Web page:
There is only one word to describe the "Atlas of the Irish Revolution": WOW!
"Atlas" is a remarkable, comprehensive work running 964 pages and weighing in at a hernia-inducing 10-pounds. This is not a book you curl up with—it’s too heavy—but a tome you set on the kitchen table to study and enjoy.
Printed in Italy, it is a brilliant four-color product chock full of beautiful paintings by such artists as Sir John Lavery, Jack B. Yeats, Leo Whelan, Seán Keating, Elizabeth Thornton Butler, James Brennan, Margaret Allen, William Orpen, Ben Bay, Sarah Cecilia Harrison, Sarah Purser, just to name but a few.
It also has stunning, sometimes disturbing, rare photos. Do you like maps? You've got maps, plenty of them. If you’re a chart man, you’re covered.
It is edited by John Crowley, Donal Ó Drisceoil, and Mike Murphy and features over 100 contributing writers, with a foreword by Irish President Michael D. Higgins.
About the only misleading thing about this book is its title because it starts way before Easter Week and goes right up into the time of the 'Blueshirts' in the middle-1930s.
"Atlas" starts with the Gaelic League in the 1890s and looks at the Ireland of that time, including her culture, her politics, her poverty, and her labor problems, which culminated in the 1913 Lockout in Dublin. It also shows how the early years of the Great War molded opinion in Ireland with Irishmen suffering heavy casualties at Gallipoli and the Somme. It also takes an in-depth look at how the Protestants of the North warily viewed their Southern counterparts.
It has portraits of every important Irishman and woman, both North and South. Of course, all the 1916 martyrs are chronicled but also figures like John Redmond, Edward Carson, Bulmer Hobson, Eoin MacNeill, Kathleen Clarke, James Craig, Rose McNamara, Harry Boland, Kevin O’Higgins, Art Ó Briain (O’Brien), Jeremiah O’Donovan Rossa, and Ernie O’Malley, to name a few of the more prominent figures.
The Easter Rising is covered extensively. The book then describes the years 1916-1919 where many topics served to drive the narrative in nationalist Ireland: by-elections, the threat of conscription, the suppression of a free press by the British, and the huge influence of the IRA’s women’s auxiliary, the Cuman na mBan.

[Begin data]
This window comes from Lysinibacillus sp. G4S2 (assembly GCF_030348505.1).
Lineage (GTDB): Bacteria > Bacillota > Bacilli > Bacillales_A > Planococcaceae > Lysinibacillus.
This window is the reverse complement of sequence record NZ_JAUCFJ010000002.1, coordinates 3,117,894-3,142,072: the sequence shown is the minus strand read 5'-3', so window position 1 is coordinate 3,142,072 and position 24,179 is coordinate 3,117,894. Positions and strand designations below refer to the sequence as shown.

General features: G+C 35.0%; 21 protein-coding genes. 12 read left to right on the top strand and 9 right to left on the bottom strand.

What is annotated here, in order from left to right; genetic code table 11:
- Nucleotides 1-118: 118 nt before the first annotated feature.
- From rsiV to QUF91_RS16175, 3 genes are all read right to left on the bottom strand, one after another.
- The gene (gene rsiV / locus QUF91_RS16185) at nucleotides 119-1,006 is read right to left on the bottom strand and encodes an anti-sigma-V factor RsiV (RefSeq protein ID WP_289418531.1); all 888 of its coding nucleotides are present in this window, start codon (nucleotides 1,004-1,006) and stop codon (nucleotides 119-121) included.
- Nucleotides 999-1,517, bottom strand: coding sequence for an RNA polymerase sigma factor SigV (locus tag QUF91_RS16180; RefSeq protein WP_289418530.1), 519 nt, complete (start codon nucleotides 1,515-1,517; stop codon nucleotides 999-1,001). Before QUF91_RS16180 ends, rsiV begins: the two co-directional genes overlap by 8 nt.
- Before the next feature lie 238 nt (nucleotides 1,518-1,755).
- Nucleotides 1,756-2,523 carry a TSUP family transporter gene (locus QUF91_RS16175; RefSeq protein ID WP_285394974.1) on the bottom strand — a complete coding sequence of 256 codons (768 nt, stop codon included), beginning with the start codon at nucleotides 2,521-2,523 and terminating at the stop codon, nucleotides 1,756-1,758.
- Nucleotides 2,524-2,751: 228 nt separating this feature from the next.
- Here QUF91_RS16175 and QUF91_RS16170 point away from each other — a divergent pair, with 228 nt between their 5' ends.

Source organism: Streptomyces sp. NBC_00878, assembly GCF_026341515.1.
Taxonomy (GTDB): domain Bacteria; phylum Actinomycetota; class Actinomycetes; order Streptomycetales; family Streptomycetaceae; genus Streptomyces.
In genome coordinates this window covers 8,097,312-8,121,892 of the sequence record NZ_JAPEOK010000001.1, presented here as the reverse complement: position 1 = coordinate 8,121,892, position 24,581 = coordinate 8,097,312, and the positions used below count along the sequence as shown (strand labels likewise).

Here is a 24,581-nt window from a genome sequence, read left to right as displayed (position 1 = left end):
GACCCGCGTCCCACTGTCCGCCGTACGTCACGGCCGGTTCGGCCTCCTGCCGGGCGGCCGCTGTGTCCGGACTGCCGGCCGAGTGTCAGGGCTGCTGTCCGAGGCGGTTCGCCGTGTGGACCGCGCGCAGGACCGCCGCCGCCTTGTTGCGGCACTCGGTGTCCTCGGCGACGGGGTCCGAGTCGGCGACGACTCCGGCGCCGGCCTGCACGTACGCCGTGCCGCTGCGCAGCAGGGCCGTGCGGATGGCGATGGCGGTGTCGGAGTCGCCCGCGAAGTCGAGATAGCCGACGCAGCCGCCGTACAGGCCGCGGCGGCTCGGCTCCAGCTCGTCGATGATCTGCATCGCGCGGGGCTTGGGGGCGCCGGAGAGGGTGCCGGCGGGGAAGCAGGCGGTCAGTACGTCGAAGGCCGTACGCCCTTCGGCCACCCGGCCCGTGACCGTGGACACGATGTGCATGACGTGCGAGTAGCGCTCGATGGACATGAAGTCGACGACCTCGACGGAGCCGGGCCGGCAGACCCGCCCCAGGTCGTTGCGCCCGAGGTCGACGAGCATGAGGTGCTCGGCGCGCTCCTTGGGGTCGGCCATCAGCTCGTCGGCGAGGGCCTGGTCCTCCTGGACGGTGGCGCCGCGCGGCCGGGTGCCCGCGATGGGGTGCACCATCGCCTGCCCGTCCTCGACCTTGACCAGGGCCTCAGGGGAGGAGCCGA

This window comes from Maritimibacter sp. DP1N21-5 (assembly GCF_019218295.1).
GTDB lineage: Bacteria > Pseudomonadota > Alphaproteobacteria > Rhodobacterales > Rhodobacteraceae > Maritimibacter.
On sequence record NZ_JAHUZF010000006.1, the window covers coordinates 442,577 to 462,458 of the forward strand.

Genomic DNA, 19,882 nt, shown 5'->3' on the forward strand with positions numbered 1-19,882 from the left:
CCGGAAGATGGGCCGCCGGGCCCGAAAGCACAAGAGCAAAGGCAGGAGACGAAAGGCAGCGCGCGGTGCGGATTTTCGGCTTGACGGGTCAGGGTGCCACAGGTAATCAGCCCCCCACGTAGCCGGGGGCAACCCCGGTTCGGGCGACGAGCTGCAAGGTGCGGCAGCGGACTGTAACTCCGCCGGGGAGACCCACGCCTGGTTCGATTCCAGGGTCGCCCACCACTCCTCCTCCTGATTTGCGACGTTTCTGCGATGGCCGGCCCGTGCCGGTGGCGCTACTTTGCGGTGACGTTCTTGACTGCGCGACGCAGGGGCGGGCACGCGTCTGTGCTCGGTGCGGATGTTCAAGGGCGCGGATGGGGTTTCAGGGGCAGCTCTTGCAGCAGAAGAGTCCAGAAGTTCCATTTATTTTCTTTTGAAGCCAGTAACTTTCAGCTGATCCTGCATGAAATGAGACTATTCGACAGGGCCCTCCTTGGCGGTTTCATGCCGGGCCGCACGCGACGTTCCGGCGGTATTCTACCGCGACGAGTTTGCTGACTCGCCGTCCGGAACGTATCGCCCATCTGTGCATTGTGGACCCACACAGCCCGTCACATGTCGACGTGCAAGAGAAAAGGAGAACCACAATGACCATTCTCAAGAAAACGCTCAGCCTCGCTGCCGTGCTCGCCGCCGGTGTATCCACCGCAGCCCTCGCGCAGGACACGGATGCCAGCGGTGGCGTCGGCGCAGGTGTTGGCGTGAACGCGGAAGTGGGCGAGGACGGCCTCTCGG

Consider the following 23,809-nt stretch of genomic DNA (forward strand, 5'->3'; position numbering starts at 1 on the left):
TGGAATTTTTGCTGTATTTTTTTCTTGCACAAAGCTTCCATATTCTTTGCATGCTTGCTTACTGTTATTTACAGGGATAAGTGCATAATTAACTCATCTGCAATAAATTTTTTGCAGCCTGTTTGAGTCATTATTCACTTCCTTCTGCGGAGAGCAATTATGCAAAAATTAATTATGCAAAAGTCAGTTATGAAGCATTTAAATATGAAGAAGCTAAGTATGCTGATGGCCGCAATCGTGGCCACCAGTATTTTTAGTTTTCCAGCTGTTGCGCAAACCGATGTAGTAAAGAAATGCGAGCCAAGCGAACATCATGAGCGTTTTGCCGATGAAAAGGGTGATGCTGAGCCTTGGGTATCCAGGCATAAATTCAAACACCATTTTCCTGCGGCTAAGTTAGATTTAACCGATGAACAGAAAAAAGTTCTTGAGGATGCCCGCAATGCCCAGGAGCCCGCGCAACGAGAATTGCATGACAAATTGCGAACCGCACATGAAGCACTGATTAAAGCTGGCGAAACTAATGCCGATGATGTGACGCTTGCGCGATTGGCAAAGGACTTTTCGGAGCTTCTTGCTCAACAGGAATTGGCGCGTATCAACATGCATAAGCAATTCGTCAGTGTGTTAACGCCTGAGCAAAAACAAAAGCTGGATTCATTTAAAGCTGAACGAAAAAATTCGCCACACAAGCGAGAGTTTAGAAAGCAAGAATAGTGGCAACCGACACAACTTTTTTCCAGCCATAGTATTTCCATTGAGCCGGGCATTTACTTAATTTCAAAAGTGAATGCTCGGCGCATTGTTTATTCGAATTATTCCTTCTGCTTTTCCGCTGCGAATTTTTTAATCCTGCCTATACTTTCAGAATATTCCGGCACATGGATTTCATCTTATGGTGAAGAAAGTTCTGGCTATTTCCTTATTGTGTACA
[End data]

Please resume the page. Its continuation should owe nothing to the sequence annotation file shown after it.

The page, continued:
The bulk of the book looks at the years between 1919 – when the guerrilla war started in earnest – and 1923, the end of the Irish Civil War. There is a chapter called “Michael Collins and the Intelligence War” by Michael Foy that describes exactly what Collins was trying to do—basically, terrorize the British out of the country by targeting their eyes and ears: their police, their informers, and their intelligence services. There are some amazing maps of Dublin pinpointing the addresses of Bloody Sunday and even some of the ordinary, everyday addresses where you could easily find Collins in 1920.
There is also a chapter on “The Catholic Church and the War of Independence” that shows the ebb and flow of the church’s support for the rebels. Also described are the hunger strikes, the Dáil courts, and the Belfast Boycott of 1920.
The American connection is dissected with profiles of John Devoy, Judge Daniel Cohalan, Joe McGarrity, and their battles with de Valera while he was in America in 1919-20.
The Treaty and Beyond
The machinations around the Treaty are explored and noted Collins scholar T. Ryle Dwyer has a chapter entitled “Michael Collins and the Civil War.”
The Irish Civil War is chronicled at the Four Courts and the Battle of Dublin which led to the breached birth of the Irish Free State. The book pulls no punches in the extreme degrees the government went through to put down the anti-Treaty forces.
There is an extraordinary photo of the wedding of future Minister for Justice Kevin O’Higgins. In it O’Higgins and his bride are centered between de Valera and his best man, Rory O’Connor. A year later O’Higgins would order the execution of his completely innocent best man in reprisal for anti-Treaty atrocities. O’Higgins would pay the price in 1927 when he was assassinated by anti-Treaty men with long memories.
Life in the Free State
My mother used to have a saying: “We’re in a terrible state—we’re in the Free State!” and this book looks at the young nation and its terrible growing pains in the decade after the end of the Civil War. There is economic depression, outrageous censorship, and contrary to the Proclamation of 1916, Irish women were getting no respect.
There is a chapter called “Southern Irish Protestant Experiences of the Irish Revolution” and how Protestants—many of whom left the country—viewed the Free State and the massive influences the Catholic Church had on the new state. There are also pokes of insight in what was going on up North.
Finally, we see the resurrection of Eamon de Valera and his taking power in 1932 and the subsequent counter-punch manifested by the rise of the Eoin O’Duffy’s Blueshirts—basically Ireland’s answer to the Nazis or Mussolini's blackshirts.
"Atlas of the Irish Revolution" is an extraordinary, monumental publishing achievement. It is not an exaggeration to say that "Atlas of the Irish Revolution" is the bible of this most important time in Irish history.
"Atlas of the Irish Revolution" is published in Ireland by Cork University Press (€59) and in the United States by NYU Press ($75).
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*Originally published in 2017.
*Dermot McEvoy is the author of the "The 13th Apostle: A Novel of Michael Collins and the Irish Uprising" and "Our Lady of Greenwich Village," both now available in paperback, Kindle, and audio from Skyhorse Publishing. He may be reached at firstname.lastname@example.org. You can follow him on his website and Facebook page.